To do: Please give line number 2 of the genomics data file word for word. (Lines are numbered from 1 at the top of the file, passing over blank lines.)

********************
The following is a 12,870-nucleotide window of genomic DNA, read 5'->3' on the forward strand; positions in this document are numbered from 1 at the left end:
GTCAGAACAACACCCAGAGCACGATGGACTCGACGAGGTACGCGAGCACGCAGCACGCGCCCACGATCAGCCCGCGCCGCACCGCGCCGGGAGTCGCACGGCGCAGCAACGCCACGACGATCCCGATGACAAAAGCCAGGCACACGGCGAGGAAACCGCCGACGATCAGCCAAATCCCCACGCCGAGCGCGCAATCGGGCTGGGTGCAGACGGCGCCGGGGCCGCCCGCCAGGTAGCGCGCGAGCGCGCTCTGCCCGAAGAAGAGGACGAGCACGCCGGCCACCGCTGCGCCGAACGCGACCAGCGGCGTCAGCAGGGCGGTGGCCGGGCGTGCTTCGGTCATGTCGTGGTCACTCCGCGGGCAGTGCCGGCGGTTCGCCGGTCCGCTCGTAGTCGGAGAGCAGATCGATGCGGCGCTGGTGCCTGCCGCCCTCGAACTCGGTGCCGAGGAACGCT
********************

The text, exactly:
GTCAGAACAACACCCAGAGCACGATGGACTCGACGAGGTACGCGAGCACGCAGCACGCGCCCACGATCAGCCCGCGCCGCACCGCGCCGGGAGTCGCACGGCGCAGCAACGCCACGACGATCCCGATGACAAAAGCCAGGCACACGGCGAGGAAACCGCCGACGATCAGCCAAATCCCCACGCCGAGCGCGCAATCGGGCTGGGTGCAGACGGCGCCGGGGCCGCCCGCCAGGTAGCGCGCGAGCGCGCTCTGCCCGAAGAAGAGGACGAGCACGCCGGCCACCGCTGCGCCGAACGCGACCAGCGGCGTCAGCAGGGCGGTGGCCGGGCGTGCTTCGGTCATGTCGTGGTCACTCCGCGGGCAGTGCCGGCGGTTCGCCGGTCCGCTCGTAGTCGGAGAGCAGATCGATGCGGCGCTGGTGCCTGCCGCCCTCGAACTCGGTGCCGAGGAACGCT